My Journey into the World of Automotive Art
by Bruce Wheeler
Armed with a degree from MSU in industrial Design/Automotive design, while not exactly Art Center College, I was fortunate enough to join the staff at GM Styling in 1957 as a Sculptor and later became a Technical Stylist.
I think it was the best of times to have been there. The new Tech Center was an incredible facility for its time. The personnel they selected were the most talented, creative, enthusiastic guys on the planet. From the designers to the old world craftsmen in the shops, they were the best! And styling is was what sold cars!
I learned much about design, manufacturing processes, materials, and working as a member of a team.
My later life activities benefited greatly from those lessons.
As far back as the 1960s, I had created some whimsical impressions of cars in hand formed metal. These were primitive cartoons, intentionally in distressed condition. I saw humor in many of the designs, and appreciated that they were “State-of-the-Art” for their time.
Automobile Quarterly began publication in 1962. It had a very important influence on my eventual direction. Many of the featured photos and editorials were of cars that no longer existed or were in private collections or museums. I was fascinated with the variety of designs, the innovation, the creativity, the evolution. I was not so concerned with the mechanical advances, as I was about how those changes affected the shapes and visual aesthetics of the car.
1938 Delahaye 165
First American car to win an international race.
By 1990, I had accumulated skills in jewelry making, welding, woodworking, casting, mold-making, illustration, forensic courtroom presentation, and exhibit design. I was also aware of a growing interest in the Automobile as an “Art Form.” The active Artists were mostly very good painters.
As an exhibit designer I had learned that many clients responded and understood a concept better in the form of a 3-dimensional model than even a very good illustration or painting. So, it seemed it was time for me to see if I could find an audience for my automotive sculptures.
By the mid 1990s I had produced enough work to show and set off to exhibit my work. It took some time to gain credibility and be accepted into the better shows.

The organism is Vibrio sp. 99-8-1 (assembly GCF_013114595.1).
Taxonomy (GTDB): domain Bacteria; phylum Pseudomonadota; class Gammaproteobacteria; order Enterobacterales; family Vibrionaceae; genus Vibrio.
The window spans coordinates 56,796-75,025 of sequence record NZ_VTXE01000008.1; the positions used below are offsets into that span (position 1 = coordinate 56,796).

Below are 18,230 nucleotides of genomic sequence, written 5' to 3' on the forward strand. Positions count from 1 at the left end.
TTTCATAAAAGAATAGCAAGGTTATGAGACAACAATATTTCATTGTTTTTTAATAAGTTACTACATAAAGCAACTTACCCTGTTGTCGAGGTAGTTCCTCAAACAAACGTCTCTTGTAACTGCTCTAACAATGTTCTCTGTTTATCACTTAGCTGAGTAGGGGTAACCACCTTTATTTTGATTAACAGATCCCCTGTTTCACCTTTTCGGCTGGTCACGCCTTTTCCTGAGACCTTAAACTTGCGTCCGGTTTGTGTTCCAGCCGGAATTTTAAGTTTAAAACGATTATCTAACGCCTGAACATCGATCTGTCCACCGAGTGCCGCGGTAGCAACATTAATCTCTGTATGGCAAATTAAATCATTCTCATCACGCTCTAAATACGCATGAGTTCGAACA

A chance encounter with Leon Mandell of AutoWeek magazine at a show was an ”Epiphany.” Leon approached me in my booth and asked me to tell him the story behind a piece, a derelict cab-over semi-truck. I had no idea who Leon was. I blanked, responded it did not have a story. Leon ruffled! of course it does! He began imagining events the truck might have known, midnight truck stops, dangerous snow covered roads, hitchhikers, breakdowns, final abandonment when too old.
Later I realized that what he was suggesting to me was the sculptures have the ability to communicate.
1928 Stutz Blackhawk LSR
First wind tunnel tested car.
1930 Mercedes Benz 500 SSK by Count Trossi
The sculpture suggests the design process, from line drawing, to lines in space, to forms in space, designed around the intended chassis.
Today my sculptures are more complex, more detailed. My skills have improved, but there are still limits to what shapes I can create directly in metal.
I had chosen direct metal forming fabrication instead of the more traditional lost-wax bronze process because I retained complete control of the art without the use of a foundry.
Copper has become my primary material for forming and patinas. The copper sculpture has now become the “canvas” to which the patina “painting“is applied. The patinas are intended to suggest an experienced surface.
I have several pieces where the use of abstraction is employed, the intention being having the viewer mentally complete the impression. The Count Trossi Mercedes and the Delahaye Type 165 are examples.
The intent of my sculpture is to pay homage to the creators of these cars, and to suggest something about their histories, experiences and stories. I want the viewer to supply his imagination about possible experiences and become the “storyteller.”
It has been an incredible Journey. I have met enthusiasts from all over the world and had the pleasure to show my work alongside of some of the best automotive artists in the world.
If you’d like to contact Bruce, send Dean’s Garage an email and I’ll forward it to him.
1908 Blitzen Benz LSR
Bronze-filled resin cast 36”x28”.
1923 Miller 122
Indianapolis 500 race car.
1910 Buick “60” Special “Bug” Racer
1950s Bumper Cars
A nostalgic reminder of what your first experience behind the wheel might have been.
1909 Fiat “Beast of Turin”
The Fiat has become my signature piece. The first attempt was created in about 1960. I worked from two photos to create a three-dimensional impression of the car.
1927 Bugatti Type 35B
1932 Gilmore Special
Indianapolis 500 entrant.
1907 Thomas Flyer
Winner of the 1908 New York to Paris Race.” The Hollywood parody, “The Great Race,” was loosely inspired by the actual race. Natalie Wood did not participate in the 1908 race—nor was there a pie fight.
Voisin Hood Ornament
…which I Have Named “Gabriels’ Metaphor,” rather than a “chicken.” I believe this is an Egyptian Falcon. The Falcon, The Sun God “Ra” was believed to be the Protector of the King (i.e., occupants of the car). Now add the Scarab beetle to the radiator. The Scarab is also a Egyptian good luck symbol and Protector of the King through the underworld at death. So…What do you Think?
1910 Peugeot VX5
1909 Blitzen Benz
Grasse Galactic Cruiser
My Irrepressible friend Herb Grasse before his death asked me to create a suitable conveyance for his journey. “To Infinity and Beyond!”